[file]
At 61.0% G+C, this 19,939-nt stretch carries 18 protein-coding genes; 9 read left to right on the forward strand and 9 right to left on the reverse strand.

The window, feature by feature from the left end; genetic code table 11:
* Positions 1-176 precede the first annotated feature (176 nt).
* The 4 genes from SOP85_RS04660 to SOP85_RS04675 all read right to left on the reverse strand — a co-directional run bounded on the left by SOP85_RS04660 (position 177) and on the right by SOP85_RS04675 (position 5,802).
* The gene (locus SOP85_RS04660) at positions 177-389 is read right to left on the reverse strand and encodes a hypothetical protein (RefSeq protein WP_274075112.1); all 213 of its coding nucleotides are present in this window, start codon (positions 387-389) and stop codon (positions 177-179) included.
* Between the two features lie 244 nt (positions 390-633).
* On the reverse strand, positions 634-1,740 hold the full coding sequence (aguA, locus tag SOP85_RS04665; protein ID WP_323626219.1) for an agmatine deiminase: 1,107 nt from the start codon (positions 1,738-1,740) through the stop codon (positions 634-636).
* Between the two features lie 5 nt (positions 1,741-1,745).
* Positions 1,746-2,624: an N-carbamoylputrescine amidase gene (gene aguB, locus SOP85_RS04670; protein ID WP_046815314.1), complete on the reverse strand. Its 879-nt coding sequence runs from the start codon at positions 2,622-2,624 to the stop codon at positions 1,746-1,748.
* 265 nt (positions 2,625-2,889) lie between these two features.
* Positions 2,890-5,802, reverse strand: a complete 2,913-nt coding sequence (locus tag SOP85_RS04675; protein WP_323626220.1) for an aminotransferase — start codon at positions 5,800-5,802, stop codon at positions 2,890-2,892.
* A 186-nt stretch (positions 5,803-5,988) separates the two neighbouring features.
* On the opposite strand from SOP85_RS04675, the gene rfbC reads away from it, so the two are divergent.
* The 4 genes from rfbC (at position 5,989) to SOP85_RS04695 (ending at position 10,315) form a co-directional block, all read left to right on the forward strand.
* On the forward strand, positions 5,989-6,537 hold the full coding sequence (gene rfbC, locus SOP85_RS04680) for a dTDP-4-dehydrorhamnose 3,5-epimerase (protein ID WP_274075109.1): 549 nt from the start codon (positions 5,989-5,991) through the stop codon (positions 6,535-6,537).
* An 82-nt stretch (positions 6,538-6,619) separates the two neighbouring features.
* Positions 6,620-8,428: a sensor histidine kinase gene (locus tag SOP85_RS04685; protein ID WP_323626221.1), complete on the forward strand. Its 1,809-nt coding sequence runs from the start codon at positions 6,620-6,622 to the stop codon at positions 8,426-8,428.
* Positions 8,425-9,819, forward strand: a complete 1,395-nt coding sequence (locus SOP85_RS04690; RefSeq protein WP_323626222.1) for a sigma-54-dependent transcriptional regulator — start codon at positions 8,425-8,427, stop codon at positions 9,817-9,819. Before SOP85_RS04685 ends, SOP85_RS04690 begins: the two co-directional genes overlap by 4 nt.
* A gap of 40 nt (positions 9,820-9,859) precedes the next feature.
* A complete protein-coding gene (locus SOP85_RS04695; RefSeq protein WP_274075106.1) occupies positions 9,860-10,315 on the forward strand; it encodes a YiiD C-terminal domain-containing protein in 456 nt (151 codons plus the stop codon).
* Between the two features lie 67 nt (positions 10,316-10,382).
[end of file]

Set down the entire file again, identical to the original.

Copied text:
At 61.0% G+C, this 19,939-nt stretch carries 18 protein-coding genes; 9 read left to right on the forward strand and 9 right to left on the reverse strand.

The window, feature by feature from the left end; genetic code table 11:
* Positions 1-176 precede the first annotated feature (176 nt).
* The 4 genes from SOP85_RS04660 to SOP85_RS04675 all read right to left on the reverse strand — a co-directional run bounded on the left by SOP85_RS04660 (position 177) and on the right by SOP85_RS04675 (position 5,802).
* The gene (locus SOP85_RS04660) at positions 177-389 is read right to left on the reverse strand and encodes a hypothetical protein (RefSeq protein WP_274075112.1); all 213 of its coding nucleotides are present in this window, start codon (positions 387-389) and stop codon (positions 177-179) included.
* Between the two features lie 244 nt (positions 390-633).
* On the reverse strand, positions 634-1,740 hold the full coding sequence (aguA, locus tag SOP85_RS04665; protein ID WP_323626219.1) for an agmatine deiminase: 1,107 nt from the start codon (positions 1,738-1,740) through the stop codon (positions 634-636).
* Between the two features lie 5 nt (positions 1,741-1,745).
* Positions 1,746-2,624: an N-carbamoylputrescine amidase gene (gene aguB, locus SOP85_RS04670; protein ID WP_046815314.1), complete on the reverse strand. Its 879-nt coding sequence runs from the start codon at positions 2,622-2,624 to the stop codon at positions 1,746-1,748.
* 265 nt (positions 2,625-2,889) lie between these two features.
* Positions 2,890-5,802, reverse strand: a complete 2,913-nt coding sequence (locus tag SOP85_RS04675; protein WP_323626220.1) for an aminotransferase — start codon at positions 5,800-5,802, stop codon at positions 2,890-2,892.
* A 186-nt stretch (positions 5,803-5,988) separates the two neighbouring features.
* On the opposite strand from SOP85_RS04675, the gene rfbC reads away from it, so the two are divergent.
* The 4 genes from rfbC (at position 5,989) to SOP85_RS04695 (ending at position 10,315) form a co-directional block, all read left to right on the forward strand.
* On the forward strand, positions 5,989-6,537 hold the full coding sequence (gene rfbC, locus SOP85_RS04680) for a dTDP-4-dehydrorhamnose 3,5-epimerase (protein ID WP_274075109.1): 549 nt from the start codon (positions 5,989-5,991) through the stop codon (positions 6,535-6,537).
* An 82-nt stretch (positions 6,538-6,619) separates the two neighbouring features.
* Positions 6,620-8,428: a sensor histidine kinase gene (locus tag SOP85_RS04685; protein ID WP_323626221.1), complete on the forward strand. Its 1,809-nt coding sequence runs from the start codon at positions 6,620-6,622 to the stop codon at positions 8,426-8,428.
* Positions 8,425-9,819, forward strand: a complete 1,395-nt coding sequence (locus SOP85_RS04690; RefSeq protein WP_323626222.1) for a sigma-54-dependent transcriptional regulator — start codon at positions 8,425-8,427, stop codon at positions 9,817-9,819. Before SOP85_RS04685 ends, SOP85_RS04690 begins: the two co-directional genes overlap by 4 nt.
* A gap of 40 nt (positions 9,820-9,859) precedes the next feature.
* A complete protein-coding gene (locus SOP85_RS04695; RefSeq protein WP_274075106.1) occupies positions 9,860-10,315 on the forward strand; it encodes a YiiD C-terminal domain-containing protein in 456 nt (151 codons plus the stop codon).
* Between the two features lie 67 nt (positions 10,316-10,382).